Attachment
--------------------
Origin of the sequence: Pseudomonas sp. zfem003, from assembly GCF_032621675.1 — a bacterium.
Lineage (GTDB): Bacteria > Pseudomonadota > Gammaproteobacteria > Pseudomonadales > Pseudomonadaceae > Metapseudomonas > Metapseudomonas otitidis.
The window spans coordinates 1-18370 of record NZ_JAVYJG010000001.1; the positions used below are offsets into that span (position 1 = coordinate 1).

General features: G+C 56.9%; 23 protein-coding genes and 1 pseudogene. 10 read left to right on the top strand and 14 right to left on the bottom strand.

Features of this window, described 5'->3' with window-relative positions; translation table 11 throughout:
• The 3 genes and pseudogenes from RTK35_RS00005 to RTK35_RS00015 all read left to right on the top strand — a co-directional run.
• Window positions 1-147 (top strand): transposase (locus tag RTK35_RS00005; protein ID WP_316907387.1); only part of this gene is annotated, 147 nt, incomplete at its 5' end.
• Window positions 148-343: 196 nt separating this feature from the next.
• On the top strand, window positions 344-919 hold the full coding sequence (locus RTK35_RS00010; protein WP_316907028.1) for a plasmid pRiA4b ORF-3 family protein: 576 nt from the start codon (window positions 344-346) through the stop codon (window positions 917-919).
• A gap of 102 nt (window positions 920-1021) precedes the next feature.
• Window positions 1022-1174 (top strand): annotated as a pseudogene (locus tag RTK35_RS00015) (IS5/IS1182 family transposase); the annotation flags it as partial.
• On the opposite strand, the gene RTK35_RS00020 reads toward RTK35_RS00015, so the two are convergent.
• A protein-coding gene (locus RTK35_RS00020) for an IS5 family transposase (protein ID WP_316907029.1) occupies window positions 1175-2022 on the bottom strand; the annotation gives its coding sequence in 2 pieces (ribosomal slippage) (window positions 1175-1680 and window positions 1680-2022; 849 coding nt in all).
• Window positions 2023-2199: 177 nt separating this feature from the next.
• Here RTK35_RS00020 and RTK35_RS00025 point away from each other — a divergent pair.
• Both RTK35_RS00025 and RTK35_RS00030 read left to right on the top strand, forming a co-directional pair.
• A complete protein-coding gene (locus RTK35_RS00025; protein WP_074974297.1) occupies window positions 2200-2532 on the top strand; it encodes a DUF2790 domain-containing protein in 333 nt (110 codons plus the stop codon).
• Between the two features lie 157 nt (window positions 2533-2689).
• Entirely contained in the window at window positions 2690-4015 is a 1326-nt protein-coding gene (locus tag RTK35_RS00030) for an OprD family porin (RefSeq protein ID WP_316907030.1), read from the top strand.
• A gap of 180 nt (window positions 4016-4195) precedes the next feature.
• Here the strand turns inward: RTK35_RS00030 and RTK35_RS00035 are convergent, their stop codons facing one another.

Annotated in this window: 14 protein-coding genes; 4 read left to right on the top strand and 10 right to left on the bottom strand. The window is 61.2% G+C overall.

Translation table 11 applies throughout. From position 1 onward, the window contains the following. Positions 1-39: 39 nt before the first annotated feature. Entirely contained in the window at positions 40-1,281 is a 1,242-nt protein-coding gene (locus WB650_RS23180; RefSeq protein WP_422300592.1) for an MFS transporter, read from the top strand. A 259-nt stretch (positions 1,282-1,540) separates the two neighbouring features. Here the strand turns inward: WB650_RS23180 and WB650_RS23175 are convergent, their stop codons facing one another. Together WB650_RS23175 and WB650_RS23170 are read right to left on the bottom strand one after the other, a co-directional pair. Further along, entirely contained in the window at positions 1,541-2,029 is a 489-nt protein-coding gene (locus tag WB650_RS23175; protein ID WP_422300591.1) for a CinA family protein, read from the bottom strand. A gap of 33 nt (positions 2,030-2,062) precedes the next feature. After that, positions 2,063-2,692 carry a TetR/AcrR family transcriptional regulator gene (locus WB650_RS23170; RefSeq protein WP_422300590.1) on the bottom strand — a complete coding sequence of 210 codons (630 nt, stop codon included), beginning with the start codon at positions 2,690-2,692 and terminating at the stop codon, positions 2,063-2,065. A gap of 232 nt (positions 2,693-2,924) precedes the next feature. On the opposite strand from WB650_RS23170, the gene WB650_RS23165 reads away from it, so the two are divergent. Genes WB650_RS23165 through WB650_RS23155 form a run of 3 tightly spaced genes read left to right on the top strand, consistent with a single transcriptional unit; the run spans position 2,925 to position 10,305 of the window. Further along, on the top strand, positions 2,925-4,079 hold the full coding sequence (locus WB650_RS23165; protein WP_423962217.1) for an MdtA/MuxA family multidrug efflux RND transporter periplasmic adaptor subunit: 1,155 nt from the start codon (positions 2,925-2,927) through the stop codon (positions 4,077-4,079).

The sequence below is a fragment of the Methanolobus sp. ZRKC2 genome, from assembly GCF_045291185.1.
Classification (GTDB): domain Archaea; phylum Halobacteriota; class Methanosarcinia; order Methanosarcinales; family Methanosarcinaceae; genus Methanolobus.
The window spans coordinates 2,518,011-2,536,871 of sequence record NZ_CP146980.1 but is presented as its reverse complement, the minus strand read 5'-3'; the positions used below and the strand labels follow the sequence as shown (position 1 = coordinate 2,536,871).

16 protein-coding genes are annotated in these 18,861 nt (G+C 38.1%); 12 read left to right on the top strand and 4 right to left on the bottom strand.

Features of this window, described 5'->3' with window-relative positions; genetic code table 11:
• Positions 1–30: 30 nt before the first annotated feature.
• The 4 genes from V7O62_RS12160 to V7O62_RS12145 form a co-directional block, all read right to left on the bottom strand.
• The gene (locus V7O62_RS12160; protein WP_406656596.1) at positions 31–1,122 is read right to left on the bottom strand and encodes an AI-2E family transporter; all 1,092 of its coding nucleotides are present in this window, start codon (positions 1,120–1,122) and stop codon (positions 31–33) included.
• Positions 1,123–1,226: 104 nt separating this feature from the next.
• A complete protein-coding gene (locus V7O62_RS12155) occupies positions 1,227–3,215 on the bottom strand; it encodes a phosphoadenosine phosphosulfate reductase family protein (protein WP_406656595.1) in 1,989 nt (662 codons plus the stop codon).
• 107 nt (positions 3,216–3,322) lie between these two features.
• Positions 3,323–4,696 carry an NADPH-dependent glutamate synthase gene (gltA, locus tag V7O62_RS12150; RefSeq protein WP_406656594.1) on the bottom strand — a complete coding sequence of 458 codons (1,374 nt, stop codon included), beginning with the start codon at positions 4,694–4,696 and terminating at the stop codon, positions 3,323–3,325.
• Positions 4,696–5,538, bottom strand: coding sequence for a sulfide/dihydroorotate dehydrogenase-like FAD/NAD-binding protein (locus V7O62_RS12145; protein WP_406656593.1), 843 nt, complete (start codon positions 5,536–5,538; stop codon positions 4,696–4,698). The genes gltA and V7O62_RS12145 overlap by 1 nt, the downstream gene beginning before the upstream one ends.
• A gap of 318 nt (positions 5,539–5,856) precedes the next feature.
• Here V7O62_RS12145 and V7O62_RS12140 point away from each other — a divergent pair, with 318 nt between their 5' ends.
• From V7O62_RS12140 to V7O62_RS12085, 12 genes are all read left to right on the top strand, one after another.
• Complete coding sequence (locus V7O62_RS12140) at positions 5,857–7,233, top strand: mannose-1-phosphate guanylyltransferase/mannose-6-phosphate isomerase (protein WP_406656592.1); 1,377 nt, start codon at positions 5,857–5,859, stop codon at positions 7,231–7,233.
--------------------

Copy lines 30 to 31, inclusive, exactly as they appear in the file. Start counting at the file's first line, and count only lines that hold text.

• The 4 genes from V7O62_RS12160 to V7O62_RS12145 form a co-directional block, all read right to left on the bottom strand.
• The gene (locus V7O62_RS12160; protein WP_406656596.1) at positions 31–1,122 is read right to left on the bottom strand and encodes an AI-2E family transporter; all 1,092 of its coding nucleotides are present in this window, start codon (positions 1,120–1,122) and stop codon (positions 31–33) included.